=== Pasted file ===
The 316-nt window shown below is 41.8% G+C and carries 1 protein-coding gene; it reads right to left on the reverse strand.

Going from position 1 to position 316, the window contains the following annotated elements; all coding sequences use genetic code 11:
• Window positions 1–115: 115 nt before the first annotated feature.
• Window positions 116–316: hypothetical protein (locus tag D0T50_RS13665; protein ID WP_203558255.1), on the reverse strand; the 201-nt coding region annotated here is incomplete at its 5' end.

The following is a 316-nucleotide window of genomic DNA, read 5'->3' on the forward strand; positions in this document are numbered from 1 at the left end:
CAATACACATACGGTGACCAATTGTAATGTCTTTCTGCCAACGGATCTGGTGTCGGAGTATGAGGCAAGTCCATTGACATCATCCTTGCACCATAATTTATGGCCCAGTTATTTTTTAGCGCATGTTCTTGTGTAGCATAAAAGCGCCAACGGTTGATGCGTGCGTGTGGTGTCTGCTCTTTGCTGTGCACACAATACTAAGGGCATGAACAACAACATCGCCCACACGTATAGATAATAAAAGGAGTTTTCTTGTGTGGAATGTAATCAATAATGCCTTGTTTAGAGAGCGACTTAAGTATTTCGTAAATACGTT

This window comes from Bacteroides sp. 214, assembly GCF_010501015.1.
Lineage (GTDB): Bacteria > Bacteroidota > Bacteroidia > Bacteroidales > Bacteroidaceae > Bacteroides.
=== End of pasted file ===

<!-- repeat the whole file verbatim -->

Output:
The 316-nt window shown below is 41.8% G+C and carries 1 protein-coding gene; it reads right to left on the reverse strand.

Going from position 1 to position 316, the window contains the following annotated elements; all coding sequences use genetic code 11:
• Window positions 1–115: 115 nt before the first annotated feature.
• Window positions 116–316: hypothetical protein (locus tag D0T50_RS13665; protein ID WP_203558255.1), on the reverse strand; the 201-nt coding region annotated here is incomplete at its 5' end.

The following is a 316-nucleotide window of genomic DNA, read 5'->3' on the forward strand; positions in this document are numbered from 1 at the left end:
CAATACACATACGGTGACCAATTGTAATGTCTTTCTGCCAACGGATCTGGTGTCGGAGTATGAGGCAAGTCCATTGACATCATCCTTGCACCATAATTTATGGCCCAGTTATTTTTTAGCGCATGTTCTTGTGTAGCATAAAAGCGCCAACGGTTGATGCGTGCGTGTGGTGTCTGCTCTTTGCTGTGCACACAATACTAAGGGCATGAACAACAACATCGCCCACACGTATAGATAATAAAAGGAGTTTTCTTGTGTGGAATGTAATCAATAATGCCTTGTTTAGAGAGCGACTTAAGTATTTCGTAAATACGTT

This window comes from Bacteroides sp. 214, assembly GCF_010501015.1.
Lineage (GTDB): Bacteria > Bacteroidota > Bacteroidia > Bacteroidales > Bacteroidaceae > Bacteroides.